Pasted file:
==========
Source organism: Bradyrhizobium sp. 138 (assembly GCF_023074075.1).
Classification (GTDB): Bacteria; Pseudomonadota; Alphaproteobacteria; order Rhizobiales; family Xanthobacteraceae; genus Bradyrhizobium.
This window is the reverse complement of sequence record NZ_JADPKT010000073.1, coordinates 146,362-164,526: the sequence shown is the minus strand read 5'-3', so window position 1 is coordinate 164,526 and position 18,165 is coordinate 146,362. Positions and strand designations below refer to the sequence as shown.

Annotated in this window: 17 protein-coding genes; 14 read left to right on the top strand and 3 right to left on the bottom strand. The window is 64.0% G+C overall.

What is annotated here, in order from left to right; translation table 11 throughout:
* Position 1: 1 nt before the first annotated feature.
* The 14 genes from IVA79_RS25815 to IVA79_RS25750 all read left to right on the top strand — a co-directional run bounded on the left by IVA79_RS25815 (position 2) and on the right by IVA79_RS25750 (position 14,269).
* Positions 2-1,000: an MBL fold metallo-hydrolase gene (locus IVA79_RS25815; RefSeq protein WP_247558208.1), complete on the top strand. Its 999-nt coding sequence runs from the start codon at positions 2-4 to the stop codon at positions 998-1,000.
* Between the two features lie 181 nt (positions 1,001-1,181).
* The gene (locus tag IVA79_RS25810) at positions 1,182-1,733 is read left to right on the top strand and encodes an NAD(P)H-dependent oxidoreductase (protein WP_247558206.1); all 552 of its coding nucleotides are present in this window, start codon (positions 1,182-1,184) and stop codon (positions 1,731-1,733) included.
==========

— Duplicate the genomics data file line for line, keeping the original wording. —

Source organism: Bradyrhizobium sp. 138 (assembly GCF_023074075.1).
Classification (GTDB): Bacteria; Pseudomonadota; Alphaproteobacteria; order Rhizobiales; family Xanthobacteraceae; genus Bradyrhizobium.
This window is the reverse complement of sequence record NZ_JADPKT010000073.1, coordinates 146,362-164,526: the sequence shown is the minus strand read 5'-3', so window position 1 is coordinate 164,526 and position 18,165 is coordinate 146,362. Positions and strand designations below refer to the sequence as shown.

Annotated in this window: 17 protein-coding genes; 14 read left to right on the top strand and 3 right to left on the bottom strand. The window is 64.0% G+C overall.

What is annotated here, in order from left to right; translation table 11 throughout:
* Position 1: 1 nt before the first annotated feature.
* The 14 genes from IVA79_RS25815 to IVA79_RS25750 all read left to right on the top strand — a co-directional run bounded on the left by IVA79_RS25815 (position 2) and on the right by IVA79_RS25750 (position 14,269).
* Positions 2-1,000: an MBL fold metallo-hydrolase gene (locus IVA79_RS25815; RefSeq protein WP_247558208.1), complete on the top strand. Its 999-nt coding sequence runs from the start codon at positions 2-4 to the stop codon at positions 998-1,000.
* Between the two features lie 181 nt (positions 1,001-1,181).
* The gene (locus tag IVA79_RS25810) at positions 1,182-1,733 is read left to right on the top strand and encodes an NAD(P)H-dependent oxidoreductase (protein WP_247558206.1); all 552 of its coding nucleotides are present in this window, start codon (positions 1,182-1,184) and stop codon (positions 1,731-1,733) included.